LBC – Money Podcast Interview on Market Crashes & Bear Markets

“LBC MONEY PODCAST – Michael Wilson & David Buik talks to Gerald Ashley, the distinguished risk manager, writer & investment banker about market crashes and recessions over the last 35 years – fascinating!”

Click on the latest Episode “Can you spot a market crash coming”

What I talk about these days

As the world of live gatherings is at last recovering and gathering pace (Not least because I sense people are bored rigid with Zoom calls etc) I thought I would outline the current speaking topics that I’m doing.

I continue to do a variety of talks on the differences between Risk and Uncertainty, and allied to this the dangers of relying only on past “Big” data. I look at why models fail, and always will. The dangers of seeing Risk as a bounded game with fixed rules that can be “won”. I particularly dislike the Life is Chess/Poker fallacy – nothing could be further from the truth.

I also talk about what I called the E’s of decision making and risk taking; namely punctuated Equilibrium, Emergence and Entanglement. All of these are rooted in Complexity science and Evolutionary theory. Business is not a machine but an organism, and I try to give real life examples of all these elements.

One other area I’m very interested in is innovation and creativity. The standard business models of Command and Control and a fanatical desire to “control costs” are the enemies of new ideas, products and services. I try to explain how outward looking and enquiring business models are the only proven way to grow businesses and generate wealth.

As well as speaking a great deal on these topics, I should really try and write this blog more frequently – but don’t hold your breath (Speaking is now once again swallowing a lot of my time)

Two Speed World – Physics and Business

In 2010 Terry Lloyd and I wrote a book called Two Speed World in which we set out to examine the two modes of change….incremental and disruptive, in the world of business and finance

A recent article here looks at the issues from a physics standpoint.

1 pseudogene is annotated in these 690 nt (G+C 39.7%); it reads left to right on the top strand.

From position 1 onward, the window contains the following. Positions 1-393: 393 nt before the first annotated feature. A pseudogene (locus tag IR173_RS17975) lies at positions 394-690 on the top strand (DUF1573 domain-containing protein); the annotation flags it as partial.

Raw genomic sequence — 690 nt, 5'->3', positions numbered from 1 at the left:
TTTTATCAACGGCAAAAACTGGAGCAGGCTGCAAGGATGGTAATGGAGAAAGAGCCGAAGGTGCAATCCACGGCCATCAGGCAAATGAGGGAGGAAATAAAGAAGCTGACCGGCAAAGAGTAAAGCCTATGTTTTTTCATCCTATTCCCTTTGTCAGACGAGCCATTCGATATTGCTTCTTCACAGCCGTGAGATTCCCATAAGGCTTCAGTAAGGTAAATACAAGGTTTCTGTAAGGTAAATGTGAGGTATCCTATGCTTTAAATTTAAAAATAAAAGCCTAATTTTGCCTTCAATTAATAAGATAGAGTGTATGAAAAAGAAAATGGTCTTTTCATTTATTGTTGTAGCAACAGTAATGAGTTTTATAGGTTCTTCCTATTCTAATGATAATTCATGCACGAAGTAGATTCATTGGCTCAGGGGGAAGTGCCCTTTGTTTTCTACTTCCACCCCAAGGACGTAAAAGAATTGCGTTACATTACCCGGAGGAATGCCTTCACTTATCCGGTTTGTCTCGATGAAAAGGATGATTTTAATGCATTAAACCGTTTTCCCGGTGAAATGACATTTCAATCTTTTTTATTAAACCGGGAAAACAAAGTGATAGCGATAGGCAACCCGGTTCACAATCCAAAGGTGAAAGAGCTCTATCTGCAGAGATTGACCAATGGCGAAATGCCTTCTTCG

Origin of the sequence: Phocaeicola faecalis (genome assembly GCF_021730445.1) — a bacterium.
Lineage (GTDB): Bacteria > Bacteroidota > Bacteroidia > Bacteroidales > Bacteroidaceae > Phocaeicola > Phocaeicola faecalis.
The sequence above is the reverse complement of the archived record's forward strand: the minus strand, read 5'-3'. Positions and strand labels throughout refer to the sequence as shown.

In particular I was struck by this opening paragraph in the article (which is well worth reading)

“In The Structure of Scientific Revolutions, the philosopher of science Thomas Kuhn observed that scientists spend long periods taking small steps. They pose and solve puzzles while collectively interpreting all data within a fixed worldview or theoretical framework, which Kuhn called a paradigm. Sooner or later, though, facts crop up that clash with the reigning paradigm. Crisis ensues. The scientists wring their hands, reexamine their assumptions and eventually make a revolutionary shift to a new paradigm, a radically different and truer understanding of nature. Then incremental progress resumes.”

Book Recommendations From the Podcast

At the end of each episode of the Ross & Ashley podcast we offer book recommendations

Here is a summary after our first three episodes

The Silk Roads by Peter Frankopan

Algorithms to Live By by Brian Christian & Tom Griffiths

Why Most Things Fail by Paul Omrerod

Raven Rock The Story of the U.S. Government’s Secret Plan to Save Itself – While the Rest of Us Die by Garrett Graff

Driving the Silk Road: Halfway Across the World in a Bentley S1 by Doug McWilliams

Checkmate in Berlin: The Cold War Showdown That Shaped the Modern World by Giles Milton

Prisoners of Geography: Ten Maps That Tell You Everything You Need To Know About Global Politics by Tim Marshall

Nathaniel’s Nutmeg: Or, the True and Incredible Adventures of the Spice Trader Who Changed the Course of History by Giles Milton

For more information about our Podcasts go to Brigadoon Radio listings at